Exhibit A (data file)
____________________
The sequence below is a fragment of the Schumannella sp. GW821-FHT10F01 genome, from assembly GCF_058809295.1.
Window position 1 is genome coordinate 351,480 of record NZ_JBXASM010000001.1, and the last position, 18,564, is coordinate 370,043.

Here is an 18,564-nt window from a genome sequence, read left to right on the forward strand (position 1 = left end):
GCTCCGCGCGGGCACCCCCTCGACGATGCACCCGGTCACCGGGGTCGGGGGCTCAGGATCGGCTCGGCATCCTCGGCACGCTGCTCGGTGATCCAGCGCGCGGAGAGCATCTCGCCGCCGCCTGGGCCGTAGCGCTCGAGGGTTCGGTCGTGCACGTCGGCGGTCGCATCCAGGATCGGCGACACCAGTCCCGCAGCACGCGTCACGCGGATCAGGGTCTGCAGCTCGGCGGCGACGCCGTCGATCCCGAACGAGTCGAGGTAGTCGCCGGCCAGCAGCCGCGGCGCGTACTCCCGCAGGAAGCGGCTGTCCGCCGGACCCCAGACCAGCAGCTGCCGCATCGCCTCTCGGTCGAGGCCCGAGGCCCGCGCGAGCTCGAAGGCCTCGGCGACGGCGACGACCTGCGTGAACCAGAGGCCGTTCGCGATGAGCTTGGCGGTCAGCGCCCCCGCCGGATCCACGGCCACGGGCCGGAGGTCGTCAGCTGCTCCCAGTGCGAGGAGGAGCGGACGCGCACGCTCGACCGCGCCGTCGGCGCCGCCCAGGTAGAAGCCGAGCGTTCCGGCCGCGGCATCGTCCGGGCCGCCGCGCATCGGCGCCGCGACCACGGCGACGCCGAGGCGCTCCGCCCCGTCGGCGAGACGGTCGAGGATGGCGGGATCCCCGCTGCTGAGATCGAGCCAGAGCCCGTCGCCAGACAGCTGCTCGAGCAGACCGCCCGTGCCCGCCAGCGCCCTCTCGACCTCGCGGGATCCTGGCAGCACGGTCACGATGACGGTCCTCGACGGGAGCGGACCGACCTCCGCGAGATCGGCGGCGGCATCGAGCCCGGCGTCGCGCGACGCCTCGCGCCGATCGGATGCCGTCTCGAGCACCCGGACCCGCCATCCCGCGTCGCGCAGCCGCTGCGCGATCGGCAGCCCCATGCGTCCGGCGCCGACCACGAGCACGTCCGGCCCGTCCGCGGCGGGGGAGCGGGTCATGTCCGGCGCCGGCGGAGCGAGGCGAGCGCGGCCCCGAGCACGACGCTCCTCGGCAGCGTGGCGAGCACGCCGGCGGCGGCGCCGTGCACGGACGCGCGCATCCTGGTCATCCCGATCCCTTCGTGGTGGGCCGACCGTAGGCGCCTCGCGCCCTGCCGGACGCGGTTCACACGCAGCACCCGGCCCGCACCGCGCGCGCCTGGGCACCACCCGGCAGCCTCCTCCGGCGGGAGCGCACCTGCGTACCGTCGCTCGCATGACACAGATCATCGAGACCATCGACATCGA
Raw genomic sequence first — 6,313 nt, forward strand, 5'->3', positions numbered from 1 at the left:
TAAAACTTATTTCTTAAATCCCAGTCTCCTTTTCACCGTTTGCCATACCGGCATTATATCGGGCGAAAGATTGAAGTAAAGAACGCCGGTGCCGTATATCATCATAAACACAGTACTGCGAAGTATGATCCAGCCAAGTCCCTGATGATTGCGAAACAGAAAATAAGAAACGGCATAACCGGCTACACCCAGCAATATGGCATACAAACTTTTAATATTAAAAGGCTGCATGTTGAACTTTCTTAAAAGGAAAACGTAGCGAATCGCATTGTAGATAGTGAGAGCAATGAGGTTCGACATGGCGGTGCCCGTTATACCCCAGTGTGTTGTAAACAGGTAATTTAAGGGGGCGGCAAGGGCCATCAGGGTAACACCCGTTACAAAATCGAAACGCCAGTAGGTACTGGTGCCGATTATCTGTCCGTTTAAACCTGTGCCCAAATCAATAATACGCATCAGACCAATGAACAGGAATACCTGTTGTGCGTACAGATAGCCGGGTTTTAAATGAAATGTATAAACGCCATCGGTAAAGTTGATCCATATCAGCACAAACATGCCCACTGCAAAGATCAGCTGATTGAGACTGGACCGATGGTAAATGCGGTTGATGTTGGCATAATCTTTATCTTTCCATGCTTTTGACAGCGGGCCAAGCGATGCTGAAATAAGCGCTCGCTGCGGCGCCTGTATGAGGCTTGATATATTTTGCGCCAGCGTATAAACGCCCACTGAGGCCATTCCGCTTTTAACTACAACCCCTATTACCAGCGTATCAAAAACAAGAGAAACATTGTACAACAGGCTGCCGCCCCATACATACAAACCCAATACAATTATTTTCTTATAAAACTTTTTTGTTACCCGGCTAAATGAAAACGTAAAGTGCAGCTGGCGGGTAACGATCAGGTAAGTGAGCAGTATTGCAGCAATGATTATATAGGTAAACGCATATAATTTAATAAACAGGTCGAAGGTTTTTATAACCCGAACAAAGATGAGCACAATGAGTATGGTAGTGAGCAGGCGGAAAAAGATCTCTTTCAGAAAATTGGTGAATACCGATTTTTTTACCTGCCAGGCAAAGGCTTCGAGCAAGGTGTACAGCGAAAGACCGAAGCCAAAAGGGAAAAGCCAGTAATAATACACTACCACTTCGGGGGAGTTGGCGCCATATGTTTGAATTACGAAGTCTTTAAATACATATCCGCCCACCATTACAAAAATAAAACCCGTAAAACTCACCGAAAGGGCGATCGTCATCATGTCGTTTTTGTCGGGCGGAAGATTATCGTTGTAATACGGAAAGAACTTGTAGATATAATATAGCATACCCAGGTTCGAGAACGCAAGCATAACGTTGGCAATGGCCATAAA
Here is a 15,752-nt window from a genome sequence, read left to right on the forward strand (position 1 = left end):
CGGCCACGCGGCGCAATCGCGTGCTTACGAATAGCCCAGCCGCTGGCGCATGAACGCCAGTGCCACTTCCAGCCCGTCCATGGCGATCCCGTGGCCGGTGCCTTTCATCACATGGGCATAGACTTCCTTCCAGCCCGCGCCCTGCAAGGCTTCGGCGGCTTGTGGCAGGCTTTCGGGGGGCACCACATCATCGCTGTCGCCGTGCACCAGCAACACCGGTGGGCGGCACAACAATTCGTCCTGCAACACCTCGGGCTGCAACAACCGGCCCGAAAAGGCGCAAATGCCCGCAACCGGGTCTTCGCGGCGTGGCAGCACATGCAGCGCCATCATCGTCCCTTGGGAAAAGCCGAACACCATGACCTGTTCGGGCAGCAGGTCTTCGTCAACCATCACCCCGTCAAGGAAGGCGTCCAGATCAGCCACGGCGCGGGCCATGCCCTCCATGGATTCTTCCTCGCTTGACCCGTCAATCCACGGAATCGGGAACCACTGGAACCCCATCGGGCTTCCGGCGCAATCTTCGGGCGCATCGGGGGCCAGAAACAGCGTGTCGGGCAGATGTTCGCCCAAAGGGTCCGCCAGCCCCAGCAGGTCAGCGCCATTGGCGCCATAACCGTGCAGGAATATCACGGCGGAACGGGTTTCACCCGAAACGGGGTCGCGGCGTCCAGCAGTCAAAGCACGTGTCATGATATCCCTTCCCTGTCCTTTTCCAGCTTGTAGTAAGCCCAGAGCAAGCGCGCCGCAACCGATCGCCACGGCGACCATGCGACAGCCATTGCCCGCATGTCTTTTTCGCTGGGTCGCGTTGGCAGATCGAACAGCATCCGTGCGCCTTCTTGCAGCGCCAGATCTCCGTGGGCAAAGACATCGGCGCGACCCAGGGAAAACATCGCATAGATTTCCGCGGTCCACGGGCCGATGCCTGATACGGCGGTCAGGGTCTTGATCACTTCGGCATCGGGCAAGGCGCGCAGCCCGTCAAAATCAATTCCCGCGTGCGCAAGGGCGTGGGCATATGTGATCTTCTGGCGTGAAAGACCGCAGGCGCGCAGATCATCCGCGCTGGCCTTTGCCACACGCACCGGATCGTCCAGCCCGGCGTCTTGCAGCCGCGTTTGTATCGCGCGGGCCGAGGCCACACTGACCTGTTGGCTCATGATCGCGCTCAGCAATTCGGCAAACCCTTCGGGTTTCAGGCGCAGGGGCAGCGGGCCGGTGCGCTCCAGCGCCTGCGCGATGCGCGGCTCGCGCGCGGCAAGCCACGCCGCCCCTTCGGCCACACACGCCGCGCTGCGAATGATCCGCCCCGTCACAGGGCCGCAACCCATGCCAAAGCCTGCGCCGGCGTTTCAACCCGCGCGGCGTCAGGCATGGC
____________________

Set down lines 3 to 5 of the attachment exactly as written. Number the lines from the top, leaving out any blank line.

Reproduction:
Here is an 18,564-nt window from a genome sequence, read left to right on the forward strand (position 1 = left end):
GCTCCGCGCGGGCACCCCCTCGACGATGCACCCGGTCACCGGGGTCGGGGGCTCAGGATCGGCTCGGCATCCTCGGCACGCTGCTCGGTGATCCAGCGCGCGGAGAGCATCTCGCCGCCGCCTGGGCCGTAGCGCTCGAGGGTTCGGTCGTGCACGTCGGCGGTCGCATCCAGGATCGGCGACACCAGTCCCGCAGCACGCGTCACGCGGATCAGGGTCTGCAGCTCGGCGGCGACGCCGTCGATCCCGAACGAGTCGAGGTAGTCGCCGGCCAGCAGCCGCGGCGCGTACTCCCGCAGGAAGCGGCTGTCCGCCGGACCCCAGACCAGCAGCTGCCGCATCGCCTCTCGGTCGAGGCCCGAGGCCCGCGCGAGCTCGAAGGCCTCGGCGACGGCGACGACCTGCGTGAACCAGAGGCCGTTCGCGATGAGCTTGGCGGTCAGCGCCCCCGCCGGATCCACGGCCACGGGCCGGAGGTCGTCAGCTGCTCCCAGTGCGAGGAGGAGCGGACGCGCACGCTCGACCGCGCCGTCGGCGCCGCCCAGGTAGAAGCCGAGCGTTCCGGCCGCGGCATCGTCCGGGCCGCCGCGCATCGGCGCCGCGACCACGGCGACGCCGAGGCGCTCCGCCCCGTCGGCGAGACGGTCGAGGATGGCGGGATCCCCGCTGCTGAGATCGAGCCAGAGCCCGTCGCCAGACAGCTGCTCGAGCAGACCGCCCGTGCCCGCCAGCGCCCTCTCGACCTCGCGGGATCCTGGCAGCACGGTCACGATGACGGTCCTCGACGGGAGCGGACCGACCTCCGCGAGATCGGCGGCGGCATCGAGCCCGGCGTCGCGCGACGCCTCGCGCCGATCGGATGCCGTCTCGAGCACCCGGACCCGCCATCCCGCGTCGCGCAGCCGCTGCGCGATCGGCAGCCCCATGCGTCCGGCGCCGACCACGAGCACGTCCGGCCCGTCCGCGGCGGGGGAGCGGGTCATGTCCGGCGCCGGCGGAGCGAGGCGAGCGCGGCCCCGAGCACGACGCTCCTCGGCAGCGTGGCGAGCACGCCGGCGGCGGCGCCGTGCACGGACGCGCGCATCCTGGTCATCCCGATCCCTTCGTGGTGGGCCGACCGTAGGCGCCTCGCGCCCTGCCGGACGCGGTTCACACGCAGCACCCGGCCCGCACCGCGCGCGCCTGGGCACCACCCGGCAGCCTCCTCCGGCGGGAGCGCACCTGCGTACCGTCGCTCGCATGACACAGATCATCGAGACCATCGACATCGA
Raw genomic sequence first — 6,313 nt, forward strand, 5'->3', positions numbered from 1 at the left: